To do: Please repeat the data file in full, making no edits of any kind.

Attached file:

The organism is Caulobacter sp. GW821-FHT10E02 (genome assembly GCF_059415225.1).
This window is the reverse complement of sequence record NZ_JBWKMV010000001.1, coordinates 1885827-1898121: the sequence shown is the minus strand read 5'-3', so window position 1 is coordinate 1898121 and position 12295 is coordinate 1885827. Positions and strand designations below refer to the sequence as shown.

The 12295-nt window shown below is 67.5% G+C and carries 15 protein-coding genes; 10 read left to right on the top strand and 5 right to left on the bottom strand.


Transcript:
The organism is Caulobacter sp. GW821-FHT10E02 (genome assembly GCF_059415225.1).
This window is the reverse complement of sequence record NZ_JBWKMV010000001.1, coordinates 1885827-1898121: the sequence shown is the minus strand read 5'-3', so window position 1 is coordinate 1898121 and position 12295 is coordinate 1885827. Positions and strand designations below refer to the sequence as shown.

The 12295-nt window shown below is 67.5% G+C and carries 15 protein-coding genes; 10 read left to right on the top strand and 5 right to left on the bottom strand.